Acute hypoxia is where we are, and -- or should I say acute hypoxemia.
Right, we always have to be a little bit more detailed. It’s a V/Q mismatch, improves supplemental oxygen.
So, this, for example, gives you examples such as pneumonia, COPD flares and PE.
Remember that no matter any time during a disease course of your lungs that supplemental oxygen is given,
but you always have to utilise caution because of that condition that we called your hypoxic drive.
But, if it’s COPD flares, then you are left with really not much of an option.
Something that you want to keep in mind and something that you very much want to understand
is the fact that what if your alveoli was to collapse.
This brings us to A L I, which stands for acute lung injury
or we have acute respiratory distress syndrome.
What these have in common is the fact that ultimately, the alveoli collapse.
And when your alveoli collapse, they’re no longer functional.
This is called a pulmonary shunt.
A shunt means that there is deoxygenated blood passing in the systemic circulation.
You should be familiar with the right-to-left shunting in the heart
that happens in cyanotic heart diseases, such as Tetralogy of Fallot.
So, why would you be so familiar with shunting in the heart and you’re not so familiar with the shunting in the lungs?
The only way that you can get shunting of your blood from the pulmonary arterial side,
which has normally a P O2 of approximately 40.
To get your P O2 of 40 to your pulmonary veins, you shunt across an alveoli that are no longer functional.
So, this is a intrapulmonary type of shunt.
Now, if there is an intrapulmonary type of shunt, if you were to give this patient oxygen,
if that alveoli are collapsed, how should you get a significant response?
You don’t get one. Now, the same thing can also be applied to intracardiac shunt.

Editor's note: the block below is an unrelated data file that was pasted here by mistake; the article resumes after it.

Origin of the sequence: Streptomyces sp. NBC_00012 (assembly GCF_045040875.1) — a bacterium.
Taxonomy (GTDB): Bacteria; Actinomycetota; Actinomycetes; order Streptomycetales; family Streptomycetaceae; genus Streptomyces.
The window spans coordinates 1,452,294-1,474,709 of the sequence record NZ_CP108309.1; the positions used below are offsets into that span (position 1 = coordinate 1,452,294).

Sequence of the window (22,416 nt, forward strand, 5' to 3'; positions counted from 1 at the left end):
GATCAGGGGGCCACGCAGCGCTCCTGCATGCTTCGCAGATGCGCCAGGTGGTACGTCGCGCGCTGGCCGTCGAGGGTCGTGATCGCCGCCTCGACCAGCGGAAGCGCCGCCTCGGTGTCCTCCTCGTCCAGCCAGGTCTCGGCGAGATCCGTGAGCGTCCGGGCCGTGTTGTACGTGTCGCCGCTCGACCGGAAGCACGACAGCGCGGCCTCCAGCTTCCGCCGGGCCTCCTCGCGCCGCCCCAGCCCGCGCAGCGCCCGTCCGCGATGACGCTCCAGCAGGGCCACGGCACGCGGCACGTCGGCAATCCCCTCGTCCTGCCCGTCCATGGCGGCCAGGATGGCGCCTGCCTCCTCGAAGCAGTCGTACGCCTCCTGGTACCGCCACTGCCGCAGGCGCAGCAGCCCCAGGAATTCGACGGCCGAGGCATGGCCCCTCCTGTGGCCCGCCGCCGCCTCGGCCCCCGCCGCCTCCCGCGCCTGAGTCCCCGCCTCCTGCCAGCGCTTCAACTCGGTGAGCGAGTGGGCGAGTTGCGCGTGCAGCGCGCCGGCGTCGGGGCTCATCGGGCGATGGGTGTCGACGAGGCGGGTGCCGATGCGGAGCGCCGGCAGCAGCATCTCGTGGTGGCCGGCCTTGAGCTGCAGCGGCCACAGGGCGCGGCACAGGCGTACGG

For example, say that you had a right-to-left shunt at some point in time.
If you did, then you get deoxygenated blood into your left side, from your right side.
So you’ve shunted your lung and thus by giving oxygen, are you having a response that you expect?
No, you don't. Look for that particular clinical description.
What else may cause acute hypoxemia? Well, low FiO2. What does that mean?
Now be careful. You know me, at this point to be extremely, or try to be, as accurate as possible every single statement that I make.
And so, therefore, I’ve said earlier that FiO2 does not change on planet, Earth, right?
And by that I mean what?
Well, the fraction that you’re breathing in of oxygen on planet Earth is always going to be 0.2.
"So, Dr. Raj, why in the world are you seeing an FiO2 decreased here, especially in the sense of high altitude,
does not contradict with what you say?"
Well, you’re thinking it and I absolutely accept and welcome that question.
But, the fact is, if you’re going to high altitude, what is it that truly decreases? Your barometric pressure.
Now, you tell me, ambient air, what’s the simple equation of just ambient air?
It’s the fact that you take your barometric pressure and you multiple by what? FiO2.
So, at sea level, if it’s 760 that you’ve memorised, you multiple that by 0.2, what do you get? 160.
That’s normal. Sea level. FiO2 in totality.
However, if you take the same equation and you put it in to high altitude type of environment,
where now may be 250 times 0.2 then how low has that FiO2 dropped to?
Point is, you kept your 0.2 exactly the same. Ultimately, in high altitude, you have low FiO2.
Would that result in acute high altitude sickness? Oh, yes.
What else? Impaired diffusion. Now things become a little bit easier.
What this basically means is the fact that you’re not able to properly cross your barrier. What barrier?
The barrier between the alveoli and trying to get your oxygen into your pulmonary capillary.
Impaired diffusion, couple of important points that we already discussed.
A-a gradient widened or normal, please? Good, widened. What are some things that you wanna take in consideration for A-a gradient?
The age is a big one, right?
And the other big one is the fact that if you were to then increase your FiO2 in hospital setting.
Okay. Now, the other big point to test is going to be DLCO. Your DLCO laboratory examination
with the impaired diffusion would find a decrease DLCO.
Hypoventilation can cause hypoxia, but this occurs with (and due to) hypercapnea.
So, hypoventilation, if there isn’t enough breathing, please understand that you’re having a decrease in oxygen,
but that you also end up having an increase in carbon dioxide.
That’s not good. That displaces everything. Acute respiratory failure is my issue.
We’ve walked through some important points of acute hypoxemia. Let’s continue.
Now, the five possible physiologic causes of hypoxia.
Hypoxic respiratory failure is almost always caused by a V/Q imbalance or a shunt.
And by V/Q imbalance, we’re referring to something like perfusion defect,
ventilation defect and dealing with a diffusion defect in general.